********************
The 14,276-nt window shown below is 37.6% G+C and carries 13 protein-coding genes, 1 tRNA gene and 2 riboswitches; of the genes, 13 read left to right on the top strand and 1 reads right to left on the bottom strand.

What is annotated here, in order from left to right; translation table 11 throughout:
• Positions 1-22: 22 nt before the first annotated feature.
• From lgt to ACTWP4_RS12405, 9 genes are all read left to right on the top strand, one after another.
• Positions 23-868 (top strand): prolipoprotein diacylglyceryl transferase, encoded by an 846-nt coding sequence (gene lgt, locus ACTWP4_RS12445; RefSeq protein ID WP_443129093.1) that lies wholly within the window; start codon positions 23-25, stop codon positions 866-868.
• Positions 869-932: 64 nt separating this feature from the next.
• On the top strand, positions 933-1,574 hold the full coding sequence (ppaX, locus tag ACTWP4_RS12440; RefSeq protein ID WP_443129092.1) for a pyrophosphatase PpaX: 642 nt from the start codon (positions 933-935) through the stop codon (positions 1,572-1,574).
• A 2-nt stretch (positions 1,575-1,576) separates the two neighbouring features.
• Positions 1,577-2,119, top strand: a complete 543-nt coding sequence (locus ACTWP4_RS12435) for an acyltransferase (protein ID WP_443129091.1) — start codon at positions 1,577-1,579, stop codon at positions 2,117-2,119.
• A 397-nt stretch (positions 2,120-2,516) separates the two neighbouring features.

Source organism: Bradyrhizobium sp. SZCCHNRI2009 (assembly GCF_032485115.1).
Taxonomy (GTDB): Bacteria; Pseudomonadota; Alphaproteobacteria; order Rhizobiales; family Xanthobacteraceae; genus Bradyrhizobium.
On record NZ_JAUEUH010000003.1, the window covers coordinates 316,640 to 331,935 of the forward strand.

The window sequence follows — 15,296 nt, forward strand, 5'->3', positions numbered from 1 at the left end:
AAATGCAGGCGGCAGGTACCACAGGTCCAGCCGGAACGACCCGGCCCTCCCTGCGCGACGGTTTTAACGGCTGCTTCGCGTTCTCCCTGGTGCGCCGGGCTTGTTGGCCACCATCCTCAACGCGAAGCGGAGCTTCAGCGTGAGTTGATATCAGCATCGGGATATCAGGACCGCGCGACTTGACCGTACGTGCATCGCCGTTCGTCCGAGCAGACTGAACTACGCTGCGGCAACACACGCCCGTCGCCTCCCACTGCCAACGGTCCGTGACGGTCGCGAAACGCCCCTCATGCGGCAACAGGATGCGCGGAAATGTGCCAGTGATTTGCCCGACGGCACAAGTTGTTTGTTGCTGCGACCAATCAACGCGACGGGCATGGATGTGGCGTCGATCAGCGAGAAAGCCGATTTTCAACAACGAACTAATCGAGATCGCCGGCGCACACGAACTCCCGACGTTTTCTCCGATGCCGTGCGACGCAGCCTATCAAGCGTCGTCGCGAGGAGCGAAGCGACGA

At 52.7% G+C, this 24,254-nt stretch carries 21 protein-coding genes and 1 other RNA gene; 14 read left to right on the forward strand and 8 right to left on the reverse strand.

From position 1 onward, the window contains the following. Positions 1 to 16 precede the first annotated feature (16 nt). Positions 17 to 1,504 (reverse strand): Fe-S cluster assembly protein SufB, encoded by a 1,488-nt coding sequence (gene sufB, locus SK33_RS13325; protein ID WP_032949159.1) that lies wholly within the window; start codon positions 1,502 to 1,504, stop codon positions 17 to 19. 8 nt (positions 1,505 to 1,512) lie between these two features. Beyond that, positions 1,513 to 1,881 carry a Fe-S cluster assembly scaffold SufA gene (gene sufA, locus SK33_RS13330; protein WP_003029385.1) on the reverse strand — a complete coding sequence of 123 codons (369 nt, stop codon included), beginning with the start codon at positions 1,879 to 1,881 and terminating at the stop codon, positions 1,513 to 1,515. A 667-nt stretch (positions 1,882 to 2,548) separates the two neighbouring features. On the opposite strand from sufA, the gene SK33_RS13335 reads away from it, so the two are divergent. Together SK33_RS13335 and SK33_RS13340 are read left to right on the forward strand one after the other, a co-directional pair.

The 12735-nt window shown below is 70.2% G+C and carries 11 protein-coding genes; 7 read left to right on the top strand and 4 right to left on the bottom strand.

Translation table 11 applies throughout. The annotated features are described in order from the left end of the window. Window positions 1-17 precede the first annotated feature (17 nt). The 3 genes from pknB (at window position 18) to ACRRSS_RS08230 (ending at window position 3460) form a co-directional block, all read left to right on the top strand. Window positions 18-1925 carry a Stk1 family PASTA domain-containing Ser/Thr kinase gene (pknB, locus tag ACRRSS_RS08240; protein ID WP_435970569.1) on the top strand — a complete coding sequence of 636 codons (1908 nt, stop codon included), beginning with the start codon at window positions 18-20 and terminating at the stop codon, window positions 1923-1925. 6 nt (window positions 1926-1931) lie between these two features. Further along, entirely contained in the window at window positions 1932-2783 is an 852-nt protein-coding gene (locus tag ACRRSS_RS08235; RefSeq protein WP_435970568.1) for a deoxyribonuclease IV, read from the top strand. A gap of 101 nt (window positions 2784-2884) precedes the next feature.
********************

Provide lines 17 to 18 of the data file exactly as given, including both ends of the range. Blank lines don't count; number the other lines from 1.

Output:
From position 1 onward, the window contains the following. Positions 1 to 16 precede the first annotated feature (16 nt). Positions 17 to 1,504 (reverse strand): Fe-S cluster assembly protein SufB, encoded by a 1,488-nt coding sequence (gene sufB, locus SK33_RS13325; protein ID WP_032949159.1) that lies wholly within the window; start codon positions 1,502 to 1,504, stop codon positions 17 to 19. 8 nt (positions 1,505 to 1,512) lie between these two features. Beyond that, positions 1,513 to 1,881 carry a Fe-S cluster assembly scaffold SufA gene (gene sufA, locus SK33_RS13330; protein WP_003029385.1) on the reverse strand — a complete coding sequence of 123 codons (369 nt, stop codon included), beginning with the start codon at positions 1,879 to 1,881 and terminating at the stop codon, positions 1,513 to 1,515. A 667-nt stretch (positions 1,882 to 2,548) separates the two neighbouring features. On the opposite strand from sufA, the gene SK33_RS13335 reads away from it, so the two are divergent. Together SK33_RS13335 and SK33_RS13340 are read left to right on the forward strand one after the other, a co-directional pair.

The 12735-nt window shown below is 70.2% G+C and carries 11 protein-coding genes; 7 read left to right on the top strand and 4 right to left on the bottom strand.